My utopia.—In a better ordering of society the heavy work and exigencies of life will be apportioned to him who suffers least as a consequence of them, that is to say to the most insensible, and thus step by step up to him who is most sensitive to the most highly substantiated species of suffering and who therefore suffers even when life is alleviated to the greatest degree possible. (§462)
…the better, outwardly more favoured caste of society whose real task, the production of supreme cultural values, makes their inner life so much harder and more painful. (§480)
Hayek, The Constitution of Liberty:
Whoever desires the regular income for which he sells his labor must devote his working hours to the immediate tasks which are determined for him by others. To do the bidding of others is for the employed the condition of achieving his purpose. (186)
[The worker] has little knowledge of the responsibilities of those who control resources and who must concern themselves constantly with new arrangements and combinations; he is little acquainted with the attitudes and modes of life which the need for decisions concerning the use of property and income produces….While, for the employed, work is largely a matter of fitting himself into a given framework during a certain number of hours, for the independent it is a question of shaping and reshaping a plan of life, of finding solutions for ever new problems. (188)
There can be little doubt, at any rate, that employment has become not only the actual but the preferred position of the majority of the population, who find that it gives them what they mainly want: an assured fixed income available for current expenditure, more or less automatic raises, and provision for old age. They are thus relieved of some of the responsibilities of economic life… (189)
The man of independent means is an even more important figure in a free society when he is not occupied with using his capital in the pursuit of material gain but uses it in the service of aims which bring no material return. It is more in the support of aims which the mechanism of the market cannot adequately take care of than in preserving that market that the man of independent means has his indispensable role to play in any civilized society. (190)
There must be, in other words, a tolerance for the existence of a group of idle rich—idle not in the sense that they do nothing useful but in the sense that their aims are not entirely governed by considerations of material gain. (193)
However important the independent owner of property may be for the economic order of a free society, his importance is perhaps even greater in the fields of thought and opinion, of tastes and beliefs. There is something seriously lacking in a society in which all the intellectual, moral, and artistic leaders belong to the employed class. (193)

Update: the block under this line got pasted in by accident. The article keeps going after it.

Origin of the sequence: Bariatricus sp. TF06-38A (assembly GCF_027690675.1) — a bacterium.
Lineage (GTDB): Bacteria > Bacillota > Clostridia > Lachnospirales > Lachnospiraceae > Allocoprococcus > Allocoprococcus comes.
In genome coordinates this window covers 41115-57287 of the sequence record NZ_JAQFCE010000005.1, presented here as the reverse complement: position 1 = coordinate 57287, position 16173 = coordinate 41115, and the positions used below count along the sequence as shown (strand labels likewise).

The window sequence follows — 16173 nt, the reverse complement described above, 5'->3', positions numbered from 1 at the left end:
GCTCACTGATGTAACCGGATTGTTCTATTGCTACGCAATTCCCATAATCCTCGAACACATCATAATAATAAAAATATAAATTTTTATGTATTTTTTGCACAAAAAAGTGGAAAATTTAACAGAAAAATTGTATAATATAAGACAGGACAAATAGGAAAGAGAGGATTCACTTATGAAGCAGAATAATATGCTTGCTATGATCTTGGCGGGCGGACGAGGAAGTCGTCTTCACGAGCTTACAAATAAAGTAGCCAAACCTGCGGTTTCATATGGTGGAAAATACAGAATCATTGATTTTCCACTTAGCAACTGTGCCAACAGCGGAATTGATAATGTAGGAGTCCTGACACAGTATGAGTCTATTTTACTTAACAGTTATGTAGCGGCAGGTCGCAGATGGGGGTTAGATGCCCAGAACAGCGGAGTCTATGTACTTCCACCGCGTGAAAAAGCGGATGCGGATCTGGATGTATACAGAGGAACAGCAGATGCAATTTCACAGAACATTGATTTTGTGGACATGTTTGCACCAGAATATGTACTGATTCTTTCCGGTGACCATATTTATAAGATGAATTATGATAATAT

For earlier iterations of Nietzsche von Hayek, Nietzsche and the Marginals, and my ongoing effort to see the world of neoclassical and Austrian economics through the lens of philosophy and political theory, see…
Nietzsche and the Marginals, again (on the construction of utility)
Nietzsche and the Marginals (on the foundation of value)
Even More Nietzsche von Hayek (on the higher types and the determination of value)
Nietzsche von Hayek (on reward and happiness, power and force)
The Entrepreneur as Medieval Lord (Schumpeter, all too Schumpeter)
The Ding an Sich of Economics (Jevons on the inscrutability of hearts and minds)
And for some clarification, however imperfect and incomplete, of what I’m up to, see this comment here.
Falsely Shouting Fire in a Theater: How a Forgotten Labor Struggle Became a National Obsession and Emblem of Our Constitutional Faith
Did you ever wonder where the metaphor of falsely shouting fire in a theater comes from? Several years ago, I was co-writing a book about American political repression with Ellen Schrecker, the brilliant historian of McCarthyism. We came across a fantastic article by University of Texas legal scholar Lucas Powe that made a strong case for where Oliver Wendell Holmes, who came up with the metaphor, might have gotten the idea for it. Ellen followed up Powe’s hypothesis with some extensive sleuthing in the Michigan archives, and what follows is the result of her research and our writing.
Sadly, Ellen and I never finished that book. We did, however, write drafts of a few chapters, some prologues and preludes, and an introduction. What you’re about to read was meant to be a prologue to part 1 of the book, in which we were going to analyze the connection between political repression and national and domestic security (Part 2 was supposed to look at the role of violent and non-violent sanctions in repression; Part 3 would have examined the full array of legal, illegal, and extra-legal modes of repression). Security and repression is a subject I’ve written about at great length elsewhere, and some of the discussion below presumes the theory I have developed in those writings.
In any event, the possible true story of the false shout of fire in a theater is a great story on its own, and Ellen and I both wanted to make sure that it saw the light of the day. So with Ellen’s permission I’m posting our piece here.